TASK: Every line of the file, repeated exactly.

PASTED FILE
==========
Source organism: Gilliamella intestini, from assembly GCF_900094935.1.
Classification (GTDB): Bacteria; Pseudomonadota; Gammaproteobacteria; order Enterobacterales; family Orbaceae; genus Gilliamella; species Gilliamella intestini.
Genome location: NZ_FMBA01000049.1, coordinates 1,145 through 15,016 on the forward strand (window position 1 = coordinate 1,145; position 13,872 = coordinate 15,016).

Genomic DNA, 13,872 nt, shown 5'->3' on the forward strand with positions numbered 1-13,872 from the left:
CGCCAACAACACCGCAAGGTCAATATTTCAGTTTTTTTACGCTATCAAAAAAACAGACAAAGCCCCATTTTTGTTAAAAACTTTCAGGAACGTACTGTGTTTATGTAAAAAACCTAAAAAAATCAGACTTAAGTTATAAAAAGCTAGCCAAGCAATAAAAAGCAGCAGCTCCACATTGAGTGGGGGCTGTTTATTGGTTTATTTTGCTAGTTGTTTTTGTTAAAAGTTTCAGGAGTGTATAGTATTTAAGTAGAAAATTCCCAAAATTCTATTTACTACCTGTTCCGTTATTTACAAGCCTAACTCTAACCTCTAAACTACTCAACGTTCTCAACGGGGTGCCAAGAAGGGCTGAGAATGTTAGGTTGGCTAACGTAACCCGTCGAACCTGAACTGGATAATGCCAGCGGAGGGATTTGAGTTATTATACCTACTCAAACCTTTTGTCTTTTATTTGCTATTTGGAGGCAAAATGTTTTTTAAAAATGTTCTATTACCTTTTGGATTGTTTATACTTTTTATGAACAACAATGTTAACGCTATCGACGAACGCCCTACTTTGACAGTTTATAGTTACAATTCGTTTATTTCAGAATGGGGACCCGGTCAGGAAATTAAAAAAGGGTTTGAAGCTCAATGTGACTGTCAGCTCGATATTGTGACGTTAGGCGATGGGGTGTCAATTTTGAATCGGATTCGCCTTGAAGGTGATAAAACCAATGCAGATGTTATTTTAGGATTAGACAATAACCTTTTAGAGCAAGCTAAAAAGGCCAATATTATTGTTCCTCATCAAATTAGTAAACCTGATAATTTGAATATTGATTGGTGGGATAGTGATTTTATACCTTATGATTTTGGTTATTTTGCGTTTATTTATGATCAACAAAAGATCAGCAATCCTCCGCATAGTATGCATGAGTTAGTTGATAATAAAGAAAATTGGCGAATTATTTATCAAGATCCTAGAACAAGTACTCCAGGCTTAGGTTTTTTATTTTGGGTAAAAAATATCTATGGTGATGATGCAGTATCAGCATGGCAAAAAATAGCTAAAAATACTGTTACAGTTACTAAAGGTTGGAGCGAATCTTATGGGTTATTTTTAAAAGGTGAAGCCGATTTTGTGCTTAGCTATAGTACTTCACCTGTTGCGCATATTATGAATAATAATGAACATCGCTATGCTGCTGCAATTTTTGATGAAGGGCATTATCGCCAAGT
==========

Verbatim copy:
Source organism: Gilliamella intestini, from assembly GCF_900094935.1.
Classification (GTDB): Bacteria; Pseudomonadota; Gammaproteobacteria; order Enterobacterales; family Orbaceae; genus Gilliamella; species Gilliamella intestini.
Genome location: NZ_FMBA01000049.1, coordinates 1,145 through 15,016 on the forward strand (window position 1 = coordinate 1,145; position 13,872 = coordinate 15,016).

Genomic DNA, 13,872 nt, shown 5'->3' on the forward strand with positions numbered 1-13,872 from the left:
CGCCAACAACACCGCAAGGTCAATATTTCAGTTTTTTTACGCTATCAAAAAAACAGACAAAGCCCCATTTTTGTTAAAAACTTTCAGGAACGTACTGTGTTTATGTAAAAAACCTAAAAAAATCAGACTTAAGTTATAAAAAGCTAGCCAAGCAATAAAAAGCAGCAGCTCCACATTGAGTGGGGGCTGTTTATTGGTTTATTTTGCTAGTTGTTTTTGTTAAAAGTTTCAGGAGTGTATAGTATTTAAGTAGAAAATTCCCAAAATTCTATTTACTACCTGTTCCGTTATTTACAAGCCTAACTCTAACCTCTAAACTACTCAACGTTCTCAACGGGGTGCCAAGAAGGGCTGAGAATGTTAGGTTGGCTAACGTAACCCGTCGAACCTGAACTGGATAATGCCAGCGGAGGGATTTGAGTTATTATACCTACTCAAACCTTTTGTCTTTTATTTGCTATTTGGAGGCAAAATGTTTTTTAAAAATGTTCTATTACCTTTTGGATTGTTTATACTTTTTATGAACAACAATGTTAACGCTATCGACGAACGCCCTACTTTGACAGTTTATAGTTACAATTCGTTTATTTCAGAATGGGGACCCGGTCAGGAAATTAAAAAAGGGTTTGAAGCTCAATGTGACTGTCAGCTCGATATTGTGACGTTAGGCGATGGGGTGTCAATTTTGAATCGGATTCGCCTTGAAGGTGATAAAACCAATGCAGATGTTATTTTAGGATTAGACAATAACCTTTTAGAGCAAGCTAAAAAGGCCAATATTATTGTTCCTCATCAAATTAGTAAACCTGATAATTTGAATATTGATTGGTGGGATAGTGATTTTATACCTTATGATTTTGGTTATTTTGCGTTTATTTATGATCAACAAAAGATCAGCAATCCTCCGCATAGTATGCATGAGTTAGTTGATAATAAAGAAAATTGGCGAATTATTTATCAAGATCCTAGAACAAGTACTCCAGGCTTAGGTTTTTTATTTTGGGTAAAAAATATCTATGGTGATGATGCAGTATCAGCATGGCAAAAAATAGCTAAAAATACTGTTACAGTTACTAAAGGTTGGAGCGAATCTTATGGGTTATTTTTAAAAGGTGAAGCCGATTTTGTGCTTAGCTATAGTACTTCACCTGTTGCGCATATTATGAATAATAATGAACATCGCTATGCTGCTGCAATTTTTGATGAAGGGCATTATCGCCAAGT